Neuro & Laser Acupuncture
What is laser acupuncture, and how does it differ from traditional acupuncture?
“Laser acupuncture, or photobiomodulation (“photo” = light, “bio” = life or body, “modulation” = change or activate), is the activation of the body and acupuncture points using what’s known as “cold lasers”. This means they don’t produce any heat but use focused light in the infrared or near-infrared spectrum. This is different from traditional acupuncture because there are no needles involved and nothing inserted into the skin. It uses the same approach, just using special light to help the body to respond and heal.”
What is neuro acupuncture?
“Neuro acupuncture, or acupuncture neuro-modulation is the use of acupuncture techniques informed by modern understandings of the nervous system and neuroscience to treat neurological and brain conditions. This can range from nerve damage from an injury, to diabetic nerve pain, to stroke or brain injury, to neurocognitive disorders just as a few examples. While I specialize in post-concussion and brain trauma, I work with a wide range of neurological conditions.”
What are the benefits of this therapy?
“Photobiomodulation basically stimulates the body to produce more energy to allow it to heal faster and do more work. It changes the ability of the mitochondria in the cells of the body to produce more ATP which is the energy your body uses to do just about anything. It’s also been shown to stimulate cell growth and metabolism, an anti-inflammatory response, reduce scar tissue, reduce pain signaling, stimulate endorphins, and relevant to a lot of my work, it’s also stimulates nerve function.”
Are there specific conditions that respond well to this type of treatment?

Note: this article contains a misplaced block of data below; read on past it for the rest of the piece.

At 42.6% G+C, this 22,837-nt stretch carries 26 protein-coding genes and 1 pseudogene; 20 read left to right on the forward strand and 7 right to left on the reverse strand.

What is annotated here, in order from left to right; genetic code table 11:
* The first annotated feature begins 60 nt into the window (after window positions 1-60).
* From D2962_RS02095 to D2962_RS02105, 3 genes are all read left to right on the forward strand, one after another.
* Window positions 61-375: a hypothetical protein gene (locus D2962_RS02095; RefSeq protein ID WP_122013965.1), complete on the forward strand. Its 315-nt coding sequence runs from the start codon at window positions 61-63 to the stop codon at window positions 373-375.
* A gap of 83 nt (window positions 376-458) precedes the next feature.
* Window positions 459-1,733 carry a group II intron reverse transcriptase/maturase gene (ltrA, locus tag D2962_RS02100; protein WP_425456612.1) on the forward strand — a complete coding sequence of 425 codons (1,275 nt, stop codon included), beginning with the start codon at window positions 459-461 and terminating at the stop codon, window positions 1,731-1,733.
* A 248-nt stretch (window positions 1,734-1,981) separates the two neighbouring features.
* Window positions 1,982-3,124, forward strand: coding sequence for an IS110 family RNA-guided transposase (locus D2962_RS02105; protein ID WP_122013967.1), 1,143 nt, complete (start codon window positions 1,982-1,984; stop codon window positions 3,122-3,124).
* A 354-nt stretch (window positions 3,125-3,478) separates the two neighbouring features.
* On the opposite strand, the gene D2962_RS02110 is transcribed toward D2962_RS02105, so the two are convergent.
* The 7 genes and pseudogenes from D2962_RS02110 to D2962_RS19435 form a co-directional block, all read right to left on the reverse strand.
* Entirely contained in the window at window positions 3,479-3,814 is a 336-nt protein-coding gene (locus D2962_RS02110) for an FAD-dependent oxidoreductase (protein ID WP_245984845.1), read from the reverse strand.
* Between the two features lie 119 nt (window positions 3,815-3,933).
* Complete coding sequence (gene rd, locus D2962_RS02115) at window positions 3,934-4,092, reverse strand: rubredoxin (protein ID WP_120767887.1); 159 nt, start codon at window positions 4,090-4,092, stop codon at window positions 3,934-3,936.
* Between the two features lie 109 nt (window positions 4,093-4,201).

“Because it stimulates the immune system and the body’s fundamental ability to do more of what it’s suppose to do to heal, and it can be applied to acupuncture points to elicit a therapeutic effect, laser acupuncture can be used for most conditions that acupuncture can be used for. This includes acute and chronic pain, complex pain conditions like fibromyalgia, inflammatory conditions, immune disorders, digestive health, and of course nervous system and brain conditions.”
Who are ideal candidates for laser acupuncture therapy?
“Laser acupuncture is a great option in many situations and conditions as said before but it is particularly appealing for those where traditional acupuncture techniques may be too stimulating. In working with a lot of people who have had brain trauma, the nervous system can become hypersensitive to many things – lights, sounds, and sensations. What’s called their “metabolic threshold” is lowered, which means too much sensation can overwhelm the nervous system and make things worse; so in these situations laser acupuncture is a great option because it’s less likely to go over that threshold. It’s also a great option when working with children as a needleless option and as children’s body’s receive and assimilate treatments/incoming signals faster than adults. Kids tend to be much receptive to a small laser light being put against their skin than needles.”